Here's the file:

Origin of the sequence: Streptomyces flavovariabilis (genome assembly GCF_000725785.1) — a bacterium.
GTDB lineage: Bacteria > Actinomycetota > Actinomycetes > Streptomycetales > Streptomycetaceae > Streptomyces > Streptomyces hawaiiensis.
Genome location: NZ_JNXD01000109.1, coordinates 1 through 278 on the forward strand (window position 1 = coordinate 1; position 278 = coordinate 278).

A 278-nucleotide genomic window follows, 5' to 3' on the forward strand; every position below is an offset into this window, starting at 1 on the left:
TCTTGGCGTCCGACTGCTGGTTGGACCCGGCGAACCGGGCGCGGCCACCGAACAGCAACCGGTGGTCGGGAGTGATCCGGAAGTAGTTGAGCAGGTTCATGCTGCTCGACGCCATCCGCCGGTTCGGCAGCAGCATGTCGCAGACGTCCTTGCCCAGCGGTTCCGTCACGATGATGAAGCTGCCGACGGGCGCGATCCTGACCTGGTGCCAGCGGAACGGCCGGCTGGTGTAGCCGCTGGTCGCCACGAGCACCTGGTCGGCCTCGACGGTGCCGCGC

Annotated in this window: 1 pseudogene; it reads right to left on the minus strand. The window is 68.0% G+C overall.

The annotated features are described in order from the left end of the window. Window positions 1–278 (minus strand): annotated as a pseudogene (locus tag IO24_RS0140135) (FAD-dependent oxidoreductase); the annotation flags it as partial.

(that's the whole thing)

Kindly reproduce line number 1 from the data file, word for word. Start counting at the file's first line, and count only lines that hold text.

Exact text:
Origin of the sequence: Streptomyces flavovariabilis (genome assembly GCF_000725785.1) — a bacterium.